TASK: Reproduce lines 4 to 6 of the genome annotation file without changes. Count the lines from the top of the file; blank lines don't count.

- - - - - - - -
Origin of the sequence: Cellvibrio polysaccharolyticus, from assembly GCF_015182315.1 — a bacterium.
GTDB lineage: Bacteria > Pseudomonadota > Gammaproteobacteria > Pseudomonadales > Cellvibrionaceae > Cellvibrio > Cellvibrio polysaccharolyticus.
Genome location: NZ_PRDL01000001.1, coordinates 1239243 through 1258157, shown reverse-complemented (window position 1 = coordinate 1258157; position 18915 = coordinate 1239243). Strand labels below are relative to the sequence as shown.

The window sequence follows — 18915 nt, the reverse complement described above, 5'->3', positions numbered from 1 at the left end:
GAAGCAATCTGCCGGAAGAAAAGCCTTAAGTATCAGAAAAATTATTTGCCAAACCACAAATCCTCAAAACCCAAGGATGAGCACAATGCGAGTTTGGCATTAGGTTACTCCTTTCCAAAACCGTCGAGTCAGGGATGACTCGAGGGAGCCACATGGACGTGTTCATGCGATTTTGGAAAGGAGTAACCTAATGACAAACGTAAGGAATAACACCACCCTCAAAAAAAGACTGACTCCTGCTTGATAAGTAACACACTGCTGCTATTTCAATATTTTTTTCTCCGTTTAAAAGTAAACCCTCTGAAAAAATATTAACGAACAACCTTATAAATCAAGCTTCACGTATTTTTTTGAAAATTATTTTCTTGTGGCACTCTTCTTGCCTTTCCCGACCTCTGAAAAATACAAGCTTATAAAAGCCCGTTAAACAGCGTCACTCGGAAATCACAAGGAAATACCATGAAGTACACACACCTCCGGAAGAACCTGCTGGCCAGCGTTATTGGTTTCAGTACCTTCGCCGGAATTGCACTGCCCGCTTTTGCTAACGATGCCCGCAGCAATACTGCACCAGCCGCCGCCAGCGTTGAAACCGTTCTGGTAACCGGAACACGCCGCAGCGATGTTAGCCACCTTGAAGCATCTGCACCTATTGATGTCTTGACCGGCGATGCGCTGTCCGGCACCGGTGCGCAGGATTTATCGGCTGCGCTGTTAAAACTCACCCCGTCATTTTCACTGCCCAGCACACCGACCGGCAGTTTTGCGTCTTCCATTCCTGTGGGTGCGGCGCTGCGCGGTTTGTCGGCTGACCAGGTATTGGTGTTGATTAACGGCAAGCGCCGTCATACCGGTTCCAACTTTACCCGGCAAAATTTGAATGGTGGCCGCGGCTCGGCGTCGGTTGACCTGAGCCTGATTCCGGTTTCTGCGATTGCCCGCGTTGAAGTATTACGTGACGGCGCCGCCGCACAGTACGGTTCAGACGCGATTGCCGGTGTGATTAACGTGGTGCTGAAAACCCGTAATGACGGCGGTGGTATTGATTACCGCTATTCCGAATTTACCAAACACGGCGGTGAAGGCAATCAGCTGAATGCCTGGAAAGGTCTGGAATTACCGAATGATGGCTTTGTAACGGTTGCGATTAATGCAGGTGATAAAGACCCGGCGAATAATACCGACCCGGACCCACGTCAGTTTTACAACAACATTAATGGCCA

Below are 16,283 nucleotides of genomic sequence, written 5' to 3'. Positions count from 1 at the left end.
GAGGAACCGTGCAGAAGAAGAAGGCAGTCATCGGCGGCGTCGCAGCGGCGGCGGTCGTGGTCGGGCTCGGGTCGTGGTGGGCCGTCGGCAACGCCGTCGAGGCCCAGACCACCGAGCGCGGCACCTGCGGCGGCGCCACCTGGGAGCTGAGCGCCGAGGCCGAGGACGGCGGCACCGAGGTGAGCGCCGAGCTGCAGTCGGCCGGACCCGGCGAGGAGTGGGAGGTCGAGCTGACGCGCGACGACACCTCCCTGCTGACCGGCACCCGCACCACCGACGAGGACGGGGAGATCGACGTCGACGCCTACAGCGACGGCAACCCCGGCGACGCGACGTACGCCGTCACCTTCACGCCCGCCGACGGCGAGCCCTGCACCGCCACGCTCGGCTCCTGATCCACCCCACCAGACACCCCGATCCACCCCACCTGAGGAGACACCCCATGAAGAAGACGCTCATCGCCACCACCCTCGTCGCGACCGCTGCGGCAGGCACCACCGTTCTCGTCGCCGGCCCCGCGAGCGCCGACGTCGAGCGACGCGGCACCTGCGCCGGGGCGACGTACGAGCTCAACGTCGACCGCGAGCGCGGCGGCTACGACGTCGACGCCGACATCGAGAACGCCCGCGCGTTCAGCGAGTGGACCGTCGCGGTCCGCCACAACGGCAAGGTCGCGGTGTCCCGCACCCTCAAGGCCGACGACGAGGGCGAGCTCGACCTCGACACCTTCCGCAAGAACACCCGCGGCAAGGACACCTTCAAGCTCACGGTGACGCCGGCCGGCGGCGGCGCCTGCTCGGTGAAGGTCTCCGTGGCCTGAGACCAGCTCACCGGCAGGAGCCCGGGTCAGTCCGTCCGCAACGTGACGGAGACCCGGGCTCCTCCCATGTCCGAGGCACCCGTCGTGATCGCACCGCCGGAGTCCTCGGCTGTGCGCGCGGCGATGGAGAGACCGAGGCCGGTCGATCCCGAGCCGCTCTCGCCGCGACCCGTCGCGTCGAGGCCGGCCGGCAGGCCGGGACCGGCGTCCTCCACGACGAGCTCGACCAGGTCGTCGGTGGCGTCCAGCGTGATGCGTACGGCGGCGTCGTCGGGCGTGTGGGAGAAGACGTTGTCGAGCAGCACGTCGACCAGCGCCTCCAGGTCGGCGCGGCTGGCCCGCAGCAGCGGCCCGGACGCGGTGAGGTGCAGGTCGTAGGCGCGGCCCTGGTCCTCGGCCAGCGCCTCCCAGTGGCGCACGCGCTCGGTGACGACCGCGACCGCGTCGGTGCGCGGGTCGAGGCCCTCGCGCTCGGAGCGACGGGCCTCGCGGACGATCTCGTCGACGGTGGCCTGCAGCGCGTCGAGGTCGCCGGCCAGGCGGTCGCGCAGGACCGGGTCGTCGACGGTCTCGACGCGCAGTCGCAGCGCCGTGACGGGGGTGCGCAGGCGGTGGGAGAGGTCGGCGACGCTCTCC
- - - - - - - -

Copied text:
The window sequence follows — 18915 nt, the reverse complement described above, 5'->3', positions numbered from 1 at the left end:
GAAGCAATCTGCCGGAAGAAAAGCCTTAAGTATCAGAAAAATTATTTGCCAAACCACAAATCCTCAAAACCCAAGGATGAGCACAATGCGAGTTTGGCATTAGGTTACTCCTTTCCAAAACCGTCGAGTCAGGGATGACTCGAGGGAGCCACATGGACGTGTTCATGCGATTTTGGAAAGGAGTAACCTAATGACAAACGTAAGGAATAACACCACCCTCAAAAAAAGACTGACTCCTGCTTGATAAGTAACACACTGCTGCTATTTCAATATTTTTTTCTCCGTTTAAAAGTAAACCCTCTGAAAAAATATTAACGAACAACCTTATAAATCAAGCTTCACGTATTTTTTTGAAAATTATTTTCTTGTGGCACTCTTCTTGCCTTTCCCGACCTCTGAAAAATACAAGCTTATAAAAGCCCGTTAAACAGCGTCACTCGGAAATCACAAGGAAATACCATGAAGTACACACACCTCCGGAAGAACCTGCTGGCCAGCGTTATTGGTTTCAGTACCTTCGCCGGAATTGCACTGCCCGCTTTTGCTAACGATGCCCGCAGCAATACTGCACCAGCCGCCGCCAGCGTTGAAACCGTTCTGGTAACCGGAACACGCCGCAGCGATGTTAGCCACCTTGAAGCATCTGCACCTATTGATGTCTTGACCGGCGATGCGCTGTCCGGCACCGGTGCGCAGGATTTATCGGCTGCGCTGTTAAAACTCACCCCGTCATTTTCACTGCCCAGCACACCGACCGGCAGTTTTGCGTCTTCCATTCCTGTGGGTGCGGCGCTGCGCGGTTTGTCGGCTGACCAGGTATTGGTGTTGATTAACGGCAAGCGCCGTCATACCGGTTCCAACTTTACCCGGCAAAATTTGAATGGTGGCCGCGGCTCGGCGTCGGTTGACCTGAGCCTGATTCCGGTTTCTGCGATTGCCCGCGTTGAAGTATTACGTGACGGCGCCGCCGCACAGTACGGTTCAGACGCGATTGCCGGTGTGATTAACGTGGTGCTGAAAACCCGTAATGACGGCGGTGGTATTGATTACCGCTATTCCGAATTTACCAAACACGGCGGTGAAGGCAATCAGCTGAATGCCTGGAAAGGTCTGGAATTACCGAATGATGGCTTTGTAACGGTTGCGATTAATGCAGGTGATAAAGACCCGGCGAATAATACCGACCCGGACCCACGTCAGTTTTACAACAACATTAATGGCCA

Below are 16,283 nucleotides of genomic sequence, written 5' to 3'. Positions count from 1 at the left end.